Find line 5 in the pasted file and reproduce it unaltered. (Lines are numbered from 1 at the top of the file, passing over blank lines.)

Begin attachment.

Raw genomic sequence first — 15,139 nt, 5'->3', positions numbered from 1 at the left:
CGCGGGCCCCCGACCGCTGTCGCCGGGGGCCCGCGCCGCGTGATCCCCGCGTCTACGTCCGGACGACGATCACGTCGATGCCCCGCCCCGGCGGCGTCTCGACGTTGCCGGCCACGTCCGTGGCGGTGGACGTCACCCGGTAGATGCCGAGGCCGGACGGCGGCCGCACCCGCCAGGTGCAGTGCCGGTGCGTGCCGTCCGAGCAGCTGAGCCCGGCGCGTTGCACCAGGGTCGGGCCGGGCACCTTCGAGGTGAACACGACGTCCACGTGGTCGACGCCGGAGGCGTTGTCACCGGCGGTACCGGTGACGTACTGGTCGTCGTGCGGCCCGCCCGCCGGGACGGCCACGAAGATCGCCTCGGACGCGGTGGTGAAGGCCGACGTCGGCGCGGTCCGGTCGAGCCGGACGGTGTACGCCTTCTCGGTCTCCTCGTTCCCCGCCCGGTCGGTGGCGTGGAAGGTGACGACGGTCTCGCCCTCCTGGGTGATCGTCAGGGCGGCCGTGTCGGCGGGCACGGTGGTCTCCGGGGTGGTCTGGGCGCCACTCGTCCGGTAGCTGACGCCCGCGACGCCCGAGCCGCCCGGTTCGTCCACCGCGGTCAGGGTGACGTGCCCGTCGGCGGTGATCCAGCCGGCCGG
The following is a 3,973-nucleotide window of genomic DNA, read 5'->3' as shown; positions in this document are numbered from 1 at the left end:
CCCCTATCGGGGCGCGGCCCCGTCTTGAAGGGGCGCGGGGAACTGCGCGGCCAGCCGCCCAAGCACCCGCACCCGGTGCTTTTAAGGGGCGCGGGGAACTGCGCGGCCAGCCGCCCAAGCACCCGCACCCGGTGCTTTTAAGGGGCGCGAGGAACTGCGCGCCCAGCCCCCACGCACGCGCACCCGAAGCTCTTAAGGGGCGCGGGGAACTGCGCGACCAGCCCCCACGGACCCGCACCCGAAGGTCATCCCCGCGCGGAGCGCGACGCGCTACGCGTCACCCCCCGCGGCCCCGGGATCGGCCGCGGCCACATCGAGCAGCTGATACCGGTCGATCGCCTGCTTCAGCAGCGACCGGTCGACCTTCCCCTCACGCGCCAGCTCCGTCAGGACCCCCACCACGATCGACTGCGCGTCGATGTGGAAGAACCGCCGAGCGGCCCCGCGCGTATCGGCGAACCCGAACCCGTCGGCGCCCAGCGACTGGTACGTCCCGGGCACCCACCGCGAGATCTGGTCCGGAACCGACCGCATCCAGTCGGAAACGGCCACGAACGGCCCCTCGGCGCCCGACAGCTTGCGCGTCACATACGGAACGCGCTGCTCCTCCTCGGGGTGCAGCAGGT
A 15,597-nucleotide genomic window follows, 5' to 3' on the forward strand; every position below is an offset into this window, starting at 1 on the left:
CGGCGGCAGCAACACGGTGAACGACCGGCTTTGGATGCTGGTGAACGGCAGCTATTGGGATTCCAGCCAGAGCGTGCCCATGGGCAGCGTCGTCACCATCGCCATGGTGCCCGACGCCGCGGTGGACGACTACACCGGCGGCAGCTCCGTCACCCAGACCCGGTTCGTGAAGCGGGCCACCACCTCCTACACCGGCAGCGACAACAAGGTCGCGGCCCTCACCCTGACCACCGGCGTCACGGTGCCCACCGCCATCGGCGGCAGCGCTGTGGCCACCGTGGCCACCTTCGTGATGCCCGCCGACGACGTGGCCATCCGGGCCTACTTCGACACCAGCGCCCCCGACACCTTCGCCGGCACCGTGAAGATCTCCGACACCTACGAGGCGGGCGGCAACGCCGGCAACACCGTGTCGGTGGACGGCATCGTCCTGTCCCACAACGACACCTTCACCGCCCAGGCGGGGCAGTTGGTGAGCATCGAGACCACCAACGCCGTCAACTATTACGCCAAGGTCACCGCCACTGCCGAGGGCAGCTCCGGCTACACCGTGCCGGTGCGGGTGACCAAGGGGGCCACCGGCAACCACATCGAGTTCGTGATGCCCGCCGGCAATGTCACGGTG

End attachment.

A 15,597-nucleotide genomic window follows, 5' to 3' on the forward strand; every position below is an offset into this window, starting at 1 on the left: